“… this discovery is located in one of the most unusual places on Earth. When I tell you where it is, I’m sure you will be surprised—it’s a place no man has ever stepped foot.
“The other interesting thing about this situation is that several of the largest gold and resource companies and investors in the world have quietly been building positions in this tiny firm../ including a powerful billionaire metals-and-technology investor who has invested in Facebook, Gazprom… and whose last stake in a small resources company shot up as much as 910%.
“It’s just a matter of time before these guys tap this gold and mineral treasure trove.
“In fact, we think this could happen very soon.”
So … some of you will have already figured this out, but they’re talking about underwater mining — that narrows the list of companies down to, oh, about one … here’s some more about the location, and the reason for this highly concentrated ore:
“So, where is it? Where is all of this gold buried?
“Here are a few hints:
“There’s no traditional mining infrastructure needed.
“There’s sand everywhere.
“And it’s 1,650 meters below sea level.
“That’s right, it’s underwater!Are you getting our free Daily Update
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“… About a mile below the Pacific Ocean, in a region called Melanesia…
“There’s an incredible amount of gold and other rare metals such as silver, copper and zinc.
“Billions of dollars worth.
“And one tiny company may soon have the rights to mine and produce it….
“… it’s not far-fetched at all…when you consider the geology of how gold mines work.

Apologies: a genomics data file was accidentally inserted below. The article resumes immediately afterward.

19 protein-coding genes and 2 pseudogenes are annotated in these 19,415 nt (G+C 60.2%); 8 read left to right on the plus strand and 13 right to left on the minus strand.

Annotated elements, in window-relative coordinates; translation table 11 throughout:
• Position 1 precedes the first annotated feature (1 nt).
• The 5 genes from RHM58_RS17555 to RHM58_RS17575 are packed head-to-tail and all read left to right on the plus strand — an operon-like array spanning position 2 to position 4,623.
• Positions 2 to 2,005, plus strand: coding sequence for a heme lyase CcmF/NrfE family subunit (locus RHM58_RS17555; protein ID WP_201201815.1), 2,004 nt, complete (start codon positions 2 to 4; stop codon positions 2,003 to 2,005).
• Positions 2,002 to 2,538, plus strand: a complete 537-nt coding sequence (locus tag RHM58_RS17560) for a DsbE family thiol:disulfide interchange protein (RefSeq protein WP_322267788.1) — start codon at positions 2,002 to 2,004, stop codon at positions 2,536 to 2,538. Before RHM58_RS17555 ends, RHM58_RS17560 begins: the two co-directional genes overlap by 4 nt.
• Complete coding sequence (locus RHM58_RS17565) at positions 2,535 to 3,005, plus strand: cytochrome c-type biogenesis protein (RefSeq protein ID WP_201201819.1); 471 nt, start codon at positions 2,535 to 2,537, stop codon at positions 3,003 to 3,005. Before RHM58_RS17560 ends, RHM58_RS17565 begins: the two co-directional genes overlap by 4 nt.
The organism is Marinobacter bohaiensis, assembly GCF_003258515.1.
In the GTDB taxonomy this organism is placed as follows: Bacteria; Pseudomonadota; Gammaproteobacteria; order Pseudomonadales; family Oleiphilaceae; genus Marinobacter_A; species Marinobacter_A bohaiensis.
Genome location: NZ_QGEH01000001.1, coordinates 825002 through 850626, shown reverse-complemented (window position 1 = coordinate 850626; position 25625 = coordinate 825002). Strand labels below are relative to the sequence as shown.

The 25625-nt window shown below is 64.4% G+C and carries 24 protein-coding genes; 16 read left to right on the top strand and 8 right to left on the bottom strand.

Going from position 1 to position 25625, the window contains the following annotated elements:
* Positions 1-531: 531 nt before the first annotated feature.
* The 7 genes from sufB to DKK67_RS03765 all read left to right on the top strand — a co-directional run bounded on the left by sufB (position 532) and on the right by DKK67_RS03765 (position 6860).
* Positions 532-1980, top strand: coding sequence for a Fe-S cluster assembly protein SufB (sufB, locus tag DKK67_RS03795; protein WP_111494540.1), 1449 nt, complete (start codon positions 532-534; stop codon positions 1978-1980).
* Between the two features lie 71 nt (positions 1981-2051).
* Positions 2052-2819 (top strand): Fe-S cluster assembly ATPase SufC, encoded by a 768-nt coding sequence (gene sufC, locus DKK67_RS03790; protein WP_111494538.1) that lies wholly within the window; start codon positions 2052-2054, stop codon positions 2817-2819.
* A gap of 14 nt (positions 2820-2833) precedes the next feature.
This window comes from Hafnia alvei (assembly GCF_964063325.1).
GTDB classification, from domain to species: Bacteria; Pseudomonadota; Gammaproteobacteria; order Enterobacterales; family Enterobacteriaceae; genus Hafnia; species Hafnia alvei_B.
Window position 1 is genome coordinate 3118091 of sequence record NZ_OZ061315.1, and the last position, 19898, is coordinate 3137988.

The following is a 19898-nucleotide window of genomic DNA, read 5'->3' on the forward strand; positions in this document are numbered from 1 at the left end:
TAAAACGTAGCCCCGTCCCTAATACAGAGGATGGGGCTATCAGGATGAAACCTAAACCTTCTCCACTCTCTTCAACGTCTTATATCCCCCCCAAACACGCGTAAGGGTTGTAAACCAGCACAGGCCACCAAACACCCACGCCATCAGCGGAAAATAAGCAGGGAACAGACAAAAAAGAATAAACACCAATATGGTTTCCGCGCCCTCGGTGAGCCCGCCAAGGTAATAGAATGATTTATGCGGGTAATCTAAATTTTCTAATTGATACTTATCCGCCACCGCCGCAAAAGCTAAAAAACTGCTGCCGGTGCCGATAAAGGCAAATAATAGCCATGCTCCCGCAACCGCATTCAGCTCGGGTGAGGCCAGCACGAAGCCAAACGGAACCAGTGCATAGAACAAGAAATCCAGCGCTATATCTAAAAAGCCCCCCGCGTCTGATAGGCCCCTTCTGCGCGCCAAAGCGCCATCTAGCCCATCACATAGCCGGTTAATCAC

“You see, most of the world’s richest gold deposits were underwater at one time… typically thousands of feet beneath the ocean.
“The amazingly rich mines of Ancient Cyprus… Eastern Egypt’s gold and silver mines… Kid Creek in Canada… Rio Tinto, and BHP Billiton’s original cash cow – Broken Hill…
“They all started out in the ocean, along hot cracks in the ocean’s floor called ‘volcanic vents.'”
And I told you that the list was narrowed down considerably by just the mention of an “underwater miner” … so who is it? This stock is … Nautilus Minerals (NUS in Toronto, NUSMF on the pink sheets)
And yes, I mentioned that the stock is already moving thanks to this teaser campaign — the stock is up 20% today on no other news. Heck, even the completely unrelated Nautilus Inc. is up a few percent today for no reason, perhaps just because of the similar name (that’s a guess — Nautilus Inc., ticker NLS, makes fitness equipment, just FYI).
Nautilus has been exploring in their zone offshore Papua New Guinea for many, many years, and they have identified several prospective areas of underwater volcanic sulfides that include high concentrations of copper, zinc, gold and silver — they were the first explorer to get a commercial exploration license for this kind of underwater project, in the area that they call their “Solwara” prospect, which encompasses a number of named sites (Solwara 1, 2, etc.). They also have other exploration tenements in the South Pacific, including offshore Tonga and New Zealand among a few other spots, but the Solwara project is clearly the basket they’re putting almost all their eggs in right now.